Elul Kavvanot 5779/2018

As we approach the High Holidays, we will be posting reflections several times a week via email and social media (Facebook and Twitter). When each reflection is posted, it will also be added to the full collection on this page.
 
Day 1: Reflections for the Month of Introspection
Day 2: Sing Your Way into the New Year 
Day 3: Hayom harat olam, Today the world was created 
Day 4: Doing T'shuvah Alone 
Day 5: Shaping our Best Selves 
Day 6: Something New All Year-round 
Day 7: Tiku va-hodesh shofar, Sound the shofar at the new moon!
Day 8: “The More You Heal, the More You Feel”
Day 9 : Shehechiyanu 
Day 10: Into the Unknown
Day 11: Shoot for the moon - land among the stars! 
Day 12: Saying "Sorry"
Day 13: The Eve of Rosh Hashanah
Day 14: "The Closer"
Day 15: Embracing the Broken Vessels
Day 16:  What's on Your Playlist?  
Day 17: What We Cal Learn from Elul 
Day 18: Heshbon ha-Nefesh, Weighing Our Deeds
Day 19: An Elul Total Fitness Regime

Reflections for the Month of Introspection

Rabbi Neil Zuckerman

Dear PAS Community,

Yesterday we celebrated Rosh Hodesh Elul, the beginning of the new month preceding the High Holidays. I am struck once again at how leading up to Rosh Hashanah and Yom Kippur, our calendar gives us a whole season dedicated to the theme of teshuvah, the process of repentance and introspection. We Jews are supposed to be engaged in this process at all times, but especially at this time of the year.

This is the time for a 30-day heshbon ha-nefesh, a personal inventory in order to identify shortcomings that need to be made up, failures that need to be atoned for, patterns that need to be broken, and relationships that need to be healed.

To help the PAS community on this journey, we will be sending out a short reflection from someone on the staff each weekday. It might be a thought about repentance, a song, a memory of Rosh Hashanah, or a prayer. We hope you will appreciate our words and benefit from our teachings. Follow us on Facebook and Twitter or read them on our website.

May we be blessed to take these days leading up to the High Holidays as an opportunity to shape our destiny. May we use these days to consider who we can be when we are the best version of ourselves, and may we resolve to be whole again. We look forward to being on this journey with you, together.

Wishing you all a meaningful and productive month of Elul!

Rabbi Neil Zuckerman

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Sing Your Way into the New Year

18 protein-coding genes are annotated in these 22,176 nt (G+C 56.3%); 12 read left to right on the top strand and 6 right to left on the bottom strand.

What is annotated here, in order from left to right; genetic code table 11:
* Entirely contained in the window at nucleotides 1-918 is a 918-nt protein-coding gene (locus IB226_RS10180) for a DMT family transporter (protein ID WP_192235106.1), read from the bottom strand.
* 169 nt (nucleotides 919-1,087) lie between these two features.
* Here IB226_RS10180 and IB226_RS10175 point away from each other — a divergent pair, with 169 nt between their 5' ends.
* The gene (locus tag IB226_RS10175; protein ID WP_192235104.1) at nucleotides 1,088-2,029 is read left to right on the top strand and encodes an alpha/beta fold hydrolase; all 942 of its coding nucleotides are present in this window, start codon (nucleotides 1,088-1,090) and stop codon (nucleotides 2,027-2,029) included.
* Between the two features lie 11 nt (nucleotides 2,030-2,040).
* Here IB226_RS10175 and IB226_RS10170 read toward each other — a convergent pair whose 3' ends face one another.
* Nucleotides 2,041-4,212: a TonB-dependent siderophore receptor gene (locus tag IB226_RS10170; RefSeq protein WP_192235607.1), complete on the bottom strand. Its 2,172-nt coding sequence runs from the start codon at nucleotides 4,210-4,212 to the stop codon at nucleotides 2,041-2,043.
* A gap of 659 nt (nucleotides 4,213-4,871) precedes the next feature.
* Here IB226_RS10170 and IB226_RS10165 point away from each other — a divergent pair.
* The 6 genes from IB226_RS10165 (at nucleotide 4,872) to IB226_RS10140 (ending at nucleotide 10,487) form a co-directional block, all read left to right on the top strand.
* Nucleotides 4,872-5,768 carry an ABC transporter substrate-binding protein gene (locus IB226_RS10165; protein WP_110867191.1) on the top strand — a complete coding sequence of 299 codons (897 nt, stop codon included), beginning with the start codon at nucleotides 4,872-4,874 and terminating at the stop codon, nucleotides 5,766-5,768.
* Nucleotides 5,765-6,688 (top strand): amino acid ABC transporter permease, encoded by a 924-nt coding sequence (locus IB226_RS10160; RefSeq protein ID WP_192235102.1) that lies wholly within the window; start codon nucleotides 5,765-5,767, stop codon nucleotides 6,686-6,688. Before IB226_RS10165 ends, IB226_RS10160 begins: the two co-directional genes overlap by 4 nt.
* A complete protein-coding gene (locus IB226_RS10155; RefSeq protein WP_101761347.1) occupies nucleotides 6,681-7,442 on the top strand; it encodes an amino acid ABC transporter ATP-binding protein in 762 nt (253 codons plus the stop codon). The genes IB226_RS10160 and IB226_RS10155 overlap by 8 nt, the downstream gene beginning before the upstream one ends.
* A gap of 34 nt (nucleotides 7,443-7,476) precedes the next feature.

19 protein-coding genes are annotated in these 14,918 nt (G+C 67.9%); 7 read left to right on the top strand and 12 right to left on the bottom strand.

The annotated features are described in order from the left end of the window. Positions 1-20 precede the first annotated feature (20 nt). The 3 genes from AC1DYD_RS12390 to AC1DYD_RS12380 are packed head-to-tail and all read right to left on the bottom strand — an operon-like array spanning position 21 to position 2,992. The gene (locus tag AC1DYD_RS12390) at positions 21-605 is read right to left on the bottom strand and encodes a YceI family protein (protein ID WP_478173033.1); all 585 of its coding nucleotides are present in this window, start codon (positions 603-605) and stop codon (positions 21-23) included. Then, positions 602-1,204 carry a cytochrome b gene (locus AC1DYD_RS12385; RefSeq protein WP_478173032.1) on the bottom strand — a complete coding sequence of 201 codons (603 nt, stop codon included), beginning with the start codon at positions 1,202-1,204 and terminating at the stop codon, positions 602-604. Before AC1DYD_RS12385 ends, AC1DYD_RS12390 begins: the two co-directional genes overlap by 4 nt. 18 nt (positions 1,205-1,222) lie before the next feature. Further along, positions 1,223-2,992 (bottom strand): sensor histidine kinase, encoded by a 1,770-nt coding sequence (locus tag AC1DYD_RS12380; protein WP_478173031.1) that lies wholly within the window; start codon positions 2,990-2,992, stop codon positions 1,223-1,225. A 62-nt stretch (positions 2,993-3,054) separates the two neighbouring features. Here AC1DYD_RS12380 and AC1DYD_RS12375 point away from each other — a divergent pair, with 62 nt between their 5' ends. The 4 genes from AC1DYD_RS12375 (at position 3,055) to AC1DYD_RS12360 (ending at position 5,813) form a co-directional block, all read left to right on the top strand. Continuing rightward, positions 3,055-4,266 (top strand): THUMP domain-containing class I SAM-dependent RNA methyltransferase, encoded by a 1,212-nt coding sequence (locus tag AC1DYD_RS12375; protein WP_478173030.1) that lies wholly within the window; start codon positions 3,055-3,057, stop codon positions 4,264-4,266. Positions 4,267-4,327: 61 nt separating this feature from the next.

Josh Rosenberg
Principal Music Educator

“I will sing and chant praise to the Lord. O Lord, hear my voice when I call, be gracious to me and answer me.” (Psalm 27:6-7)

During Elul, we prepare our minds and hearts for the High Holidays. Our daily prayers are enhanced: we say Psalm 27 and penitential prayers to ready our hearts to seek and grant forgiveness, and we blow the shofar to shake our thoughts into awareness of the calls yet to come.

The voice of the shofar is warming up — what about yours? On Rosh Hashanah and Yom Kippur we have the chance to sing meaningful texts to beautiful melodies that we have likely not experienced for an entire year—but only if we are ready to sing them! In this preparatory month, immerse yourself in the sounds of the High Holidays. Sing along to to our PAS album Moments of Awe and to the album that accompanies last year’s Mahzor for Young Families. Keep an ear out for the album that will accompany this year’s Mahzor for Youth, soon to be released!

I wish you a year full of love, joy, and singing in 5779!

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Hayom harat olam, Today the world was created 

Ellen Alt
Artist-in-Residence

In addition to being Yom Ha-din, the Day of Judgment, and Yom Hazikaron, the Day of Remembrance, Rosh Hashanah is the Birthday of the World, the anniversary of Creation. The artwork reproduced here has seven overlapping squares – one for each day of Creation. The text in the background is the Hebrew and English of the Creation story from the Torah, in ever diminishing calligraphy. Each day has a collage element symbolizing that day except for Shabbat, which is a meditation representing rest.

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Doing T'shuvah Alone

Arielle Green
Cantorial Intern